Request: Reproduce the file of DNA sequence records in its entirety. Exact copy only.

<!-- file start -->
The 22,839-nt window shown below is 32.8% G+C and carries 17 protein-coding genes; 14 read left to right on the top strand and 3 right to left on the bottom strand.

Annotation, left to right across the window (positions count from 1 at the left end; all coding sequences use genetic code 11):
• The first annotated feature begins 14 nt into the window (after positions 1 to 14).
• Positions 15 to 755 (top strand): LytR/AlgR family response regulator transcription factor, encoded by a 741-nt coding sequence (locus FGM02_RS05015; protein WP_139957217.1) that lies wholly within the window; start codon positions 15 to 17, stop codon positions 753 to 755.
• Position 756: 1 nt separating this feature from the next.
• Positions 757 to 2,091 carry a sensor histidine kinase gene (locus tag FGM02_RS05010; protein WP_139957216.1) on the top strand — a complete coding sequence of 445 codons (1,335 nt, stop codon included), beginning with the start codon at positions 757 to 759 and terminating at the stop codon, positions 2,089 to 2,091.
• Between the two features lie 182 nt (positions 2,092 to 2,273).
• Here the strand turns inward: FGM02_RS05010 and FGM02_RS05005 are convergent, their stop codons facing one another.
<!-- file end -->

The 22,839-nt window shown below is 32.8% G+C and carries 17 protein-coding genes; 14 read left to right on the top strand and 3 right to left on the bottom strand.

Annotation, left to right across the window (positions count from 1 at the left end; all coding sequences use genetic code 11):
• The first annotated feature begins 14 nt into the window (after positions 1 to 14).
• Positions 15 to 755 (top strand): LytR/AlgR family response regulator transcription factor, encoded by a 741-nt coding sequence (locus FGM02_RS05015; protein WP_139957217.1) that lies wholly within the window; start codon positions 15 to 17, stop codon positions 753 to 755.
• Position 756: 1 nt separating this feature from the next.
• Positions 757 to 2,091 carry a sensor histidine kinase gene (locus tag FGM02_RS05010; protein WP_139957216.1) on the top strand — a complete coding sequence of 445 codons (1,335 nt, stop codon included), beginning with the start codon at positions 757 to 759 and terminating at the stop codon, positions 2,089 to 2,091.
• Between the two features lie 182 nt (positions 2,092 to 2,273).
• Here the strand turns inward: FGM02_RS05010 and FGM02_RS05005 are convergent, their stop codons facing one another.